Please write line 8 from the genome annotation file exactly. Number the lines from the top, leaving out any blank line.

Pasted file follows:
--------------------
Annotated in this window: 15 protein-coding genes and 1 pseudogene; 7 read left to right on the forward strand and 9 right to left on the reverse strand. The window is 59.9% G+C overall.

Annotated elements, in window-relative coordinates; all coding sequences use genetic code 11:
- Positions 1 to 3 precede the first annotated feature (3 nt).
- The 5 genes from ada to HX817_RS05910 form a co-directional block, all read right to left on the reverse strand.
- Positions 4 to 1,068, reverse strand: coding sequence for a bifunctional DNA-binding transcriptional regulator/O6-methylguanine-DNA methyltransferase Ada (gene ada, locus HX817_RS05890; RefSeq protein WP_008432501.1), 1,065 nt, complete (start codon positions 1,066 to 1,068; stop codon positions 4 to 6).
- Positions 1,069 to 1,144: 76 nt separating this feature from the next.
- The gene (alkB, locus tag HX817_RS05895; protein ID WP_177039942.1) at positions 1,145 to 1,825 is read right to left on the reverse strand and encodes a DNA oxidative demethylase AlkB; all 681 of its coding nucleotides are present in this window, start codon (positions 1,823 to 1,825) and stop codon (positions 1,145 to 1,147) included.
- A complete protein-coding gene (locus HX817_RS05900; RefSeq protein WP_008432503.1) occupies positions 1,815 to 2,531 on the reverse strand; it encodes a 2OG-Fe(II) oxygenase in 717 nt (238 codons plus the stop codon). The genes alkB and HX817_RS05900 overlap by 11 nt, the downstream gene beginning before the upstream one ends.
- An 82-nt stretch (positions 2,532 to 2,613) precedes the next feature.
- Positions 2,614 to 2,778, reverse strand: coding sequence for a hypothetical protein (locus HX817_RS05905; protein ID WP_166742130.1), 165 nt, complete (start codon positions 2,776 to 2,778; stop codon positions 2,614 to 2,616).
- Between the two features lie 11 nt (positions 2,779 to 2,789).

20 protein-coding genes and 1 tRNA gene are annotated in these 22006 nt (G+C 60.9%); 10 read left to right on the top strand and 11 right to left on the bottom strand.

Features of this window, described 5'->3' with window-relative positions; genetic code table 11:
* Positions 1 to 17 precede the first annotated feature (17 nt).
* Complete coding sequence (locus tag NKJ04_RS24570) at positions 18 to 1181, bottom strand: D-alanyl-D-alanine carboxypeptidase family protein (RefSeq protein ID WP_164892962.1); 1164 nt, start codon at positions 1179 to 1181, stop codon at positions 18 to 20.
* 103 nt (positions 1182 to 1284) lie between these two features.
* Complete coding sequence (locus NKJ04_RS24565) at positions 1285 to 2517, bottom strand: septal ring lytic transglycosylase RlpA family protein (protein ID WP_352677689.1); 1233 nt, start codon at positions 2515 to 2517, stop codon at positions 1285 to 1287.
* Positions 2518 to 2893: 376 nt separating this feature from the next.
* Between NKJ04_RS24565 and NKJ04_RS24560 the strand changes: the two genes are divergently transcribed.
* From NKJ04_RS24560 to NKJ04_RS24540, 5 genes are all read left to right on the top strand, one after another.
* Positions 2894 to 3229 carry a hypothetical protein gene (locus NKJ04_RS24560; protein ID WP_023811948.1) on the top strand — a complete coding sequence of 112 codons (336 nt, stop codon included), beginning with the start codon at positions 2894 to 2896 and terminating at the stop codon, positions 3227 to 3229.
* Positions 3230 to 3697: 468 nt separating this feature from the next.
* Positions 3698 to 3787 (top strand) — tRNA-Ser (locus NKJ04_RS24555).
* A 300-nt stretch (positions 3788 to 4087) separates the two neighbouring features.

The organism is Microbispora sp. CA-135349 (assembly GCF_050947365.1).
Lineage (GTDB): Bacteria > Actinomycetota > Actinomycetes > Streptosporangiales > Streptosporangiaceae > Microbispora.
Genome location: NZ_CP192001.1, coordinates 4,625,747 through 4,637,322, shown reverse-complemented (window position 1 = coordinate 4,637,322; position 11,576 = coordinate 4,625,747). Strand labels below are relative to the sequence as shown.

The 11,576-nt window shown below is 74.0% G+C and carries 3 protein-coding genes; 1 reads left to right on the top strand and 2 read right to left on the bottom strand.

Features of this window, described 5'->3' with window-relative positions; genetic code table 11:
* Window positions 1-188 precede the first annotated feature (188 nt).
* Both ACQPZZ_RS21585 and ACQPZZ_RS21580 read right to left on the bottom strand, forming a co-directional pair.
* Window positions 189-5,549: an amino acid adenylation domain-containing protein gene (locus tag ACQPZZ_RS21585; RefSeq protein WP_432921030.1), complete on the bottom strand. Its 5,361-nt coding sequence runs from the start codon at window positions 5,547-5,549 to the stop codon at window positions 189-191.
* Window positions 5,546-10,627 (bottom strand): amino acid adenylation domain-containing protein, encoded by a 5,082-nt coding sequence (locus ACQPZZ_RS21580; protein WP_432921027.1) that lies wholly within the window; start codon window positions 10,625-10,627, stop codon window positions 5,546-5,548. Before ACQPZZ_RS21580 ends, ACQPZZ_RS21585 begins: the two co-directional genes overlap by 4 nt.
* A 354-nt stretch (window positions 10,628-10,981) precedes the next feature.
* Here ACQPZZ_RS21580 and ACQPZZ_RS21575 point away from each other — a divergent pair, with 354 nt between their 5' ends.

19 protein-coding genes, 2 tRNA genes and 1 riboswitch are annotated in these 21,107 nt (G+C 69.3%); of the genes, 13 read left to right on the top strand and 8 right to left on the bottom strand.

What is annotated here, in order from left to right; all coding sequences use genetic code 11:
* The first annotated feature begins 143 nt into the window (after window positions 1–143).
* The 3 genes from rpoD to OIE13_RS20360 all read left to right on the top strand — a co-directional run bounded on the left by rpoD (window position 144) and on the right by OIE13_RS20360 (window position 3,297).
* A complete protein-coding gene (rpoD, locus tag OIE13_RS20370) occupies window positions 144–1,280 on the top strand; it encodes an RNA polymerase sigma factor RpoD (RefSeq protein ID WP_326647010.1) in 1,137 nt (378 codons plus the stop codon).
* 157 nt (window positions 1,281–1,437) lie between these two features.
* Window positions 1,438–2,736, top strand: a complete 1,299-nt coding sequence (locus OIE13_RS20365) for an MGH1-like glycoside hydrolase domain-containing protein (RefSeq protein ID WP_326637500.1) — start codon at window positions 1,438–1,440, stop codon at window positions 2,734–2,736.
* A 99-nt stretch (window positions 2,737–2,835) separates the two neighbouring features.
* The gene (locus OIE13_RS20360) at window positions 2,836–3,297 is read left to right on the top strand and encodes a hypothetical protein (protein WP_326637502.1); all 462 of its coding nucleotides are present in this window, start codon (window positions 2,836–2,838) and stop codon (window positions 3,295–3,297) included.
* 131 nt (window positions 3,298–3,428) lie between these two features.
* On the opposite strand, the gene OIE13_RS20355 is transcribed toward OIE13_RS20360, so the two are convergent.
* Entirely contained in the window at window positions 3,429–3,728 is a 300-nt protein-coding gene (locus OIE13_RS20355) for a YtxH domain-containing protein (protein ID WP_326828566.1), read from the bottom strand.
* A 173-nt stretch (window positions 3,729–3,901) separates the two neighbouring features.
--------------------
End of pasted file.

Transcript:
- A complete protein-coding gene (locus HX817_RS05900; RefSeq protein WP_008432503.1) occupies positions 1,815 to 2,531 on the reverse strand; it encodes a 2OG-Fe(II) oxygenase in 717 nt (238 codons plus the stop codon). The genes alkB and HX817_RS05900 overlap by 11 nt, the downstream gene beginning before the upstream one ends.